Coral in jewelry- let’s not


Pink and red coral have been in the endangered species list for years now.  Sadly, the proposal to limit coral trade and protect over 30 species was voted down at the Convention on International Trade in Endangered Species in 2010 [other creatures let down by CITES include polar bears, bluefin tuna and sharks].

Coral lives to 100 years old, so experts advise it should be harvested when it is 98, but most of it is taken out of the ocean when it’s seven to ten years old.  Since these organisms grow around 1mm per year, you can see how the math does not work out in nature’s favor.

The coral trade is worth tens of millions of dollars each year, with between 30 and 50 metric tons of red and pink corals harvested annually” –source.  Commercial use, along with increasing ocean temperatures, will wipe out coral in our lifetime if we don’t change [“70 percent of coral reefs could be gone by 2050 if ocean warming continues” –TakePart.com].

Economics were the reason why pink and red coral harvesting and trade has not been limited.  Countries like Japan and Italy argued that the livelihood of many people would be negatively affected by such a regulation.  I wonder if they have at all considered how their economics might be affected once all the coral is gone.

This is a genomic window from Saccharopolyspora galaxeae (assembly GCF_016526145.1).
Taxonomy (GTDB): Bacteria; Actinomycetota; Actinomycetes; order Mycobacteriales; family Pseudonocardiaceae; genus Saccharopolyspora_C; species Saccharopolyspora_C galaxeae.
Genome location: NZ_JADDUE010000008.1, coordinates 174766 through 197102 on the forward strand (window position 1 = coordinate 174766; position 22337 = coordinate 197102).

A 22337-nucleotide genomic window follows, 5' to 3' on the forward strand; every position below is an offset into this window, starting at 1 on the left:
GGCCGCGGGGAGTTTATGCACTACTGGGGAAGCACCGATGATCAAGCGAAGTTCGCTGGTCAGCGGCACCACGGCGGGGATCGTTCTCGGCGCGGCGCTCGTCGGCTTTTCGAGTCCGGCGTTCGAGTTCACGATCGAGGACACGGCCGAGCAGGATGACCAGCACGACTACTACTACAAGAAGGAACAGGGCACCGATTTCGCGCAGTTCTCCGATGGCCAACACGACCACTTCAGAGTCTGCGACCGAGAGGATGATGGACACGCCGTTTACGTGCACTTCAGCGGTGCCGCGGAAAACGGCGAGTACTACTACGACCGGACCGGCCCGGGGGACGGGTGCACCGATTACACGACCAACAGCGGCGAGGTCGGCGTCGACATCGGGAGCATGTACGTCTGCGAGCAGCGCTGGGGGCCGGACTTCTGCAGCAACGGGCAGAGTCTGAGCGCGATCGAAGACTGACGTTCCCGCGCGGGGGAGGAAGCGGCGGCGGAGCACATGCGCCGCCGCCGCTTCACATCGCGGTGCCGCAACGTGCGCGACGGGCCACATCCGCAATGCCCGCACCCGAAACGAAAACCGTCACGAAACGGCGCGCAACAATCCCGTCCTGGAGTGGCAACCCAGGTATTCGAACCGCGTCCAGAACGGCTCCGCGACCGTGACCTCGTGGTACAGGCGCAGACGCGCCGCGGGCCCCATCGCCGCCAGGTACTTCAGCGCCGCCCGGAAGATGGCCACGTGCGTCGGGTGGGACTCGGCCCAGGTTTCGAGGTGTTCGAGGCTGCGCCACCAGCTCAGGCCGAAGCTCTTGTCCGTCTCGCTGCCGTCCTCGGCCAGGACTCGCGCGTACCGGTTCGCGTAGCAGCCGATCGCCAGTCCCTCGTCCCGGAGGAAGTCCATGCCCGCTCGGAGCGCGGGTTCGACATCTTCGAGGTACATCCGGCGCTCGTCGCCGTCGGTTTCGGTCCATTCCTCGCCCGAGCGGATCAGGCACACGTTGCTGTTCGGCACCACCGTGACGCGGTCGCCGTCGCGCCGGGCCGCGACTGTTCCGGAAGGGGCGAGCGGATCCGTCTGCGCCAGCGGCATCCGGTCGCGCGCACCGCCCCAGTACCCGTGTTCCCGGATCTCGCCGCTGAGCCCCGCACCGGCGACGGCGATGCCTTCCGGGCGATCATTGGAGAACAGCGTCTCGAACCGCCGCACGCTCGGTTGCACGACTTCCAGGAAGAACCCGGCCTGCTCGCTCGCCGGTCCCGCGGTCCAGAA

As conscientious consumers we have to step up and help out!  You can pledge not to buy or wear coral jewelry here (I already did!).

If you are a jeweler or designer and like the look of coral, there are other more responsible options. To name a few: rhodonite, chalcedony, coral imitation, glass, plastic, , dyed howlite and dyed magnesite.

For more information go here: Tree Hugger, Crafting a Green World, and Environment News Service. Image burrowed from here.

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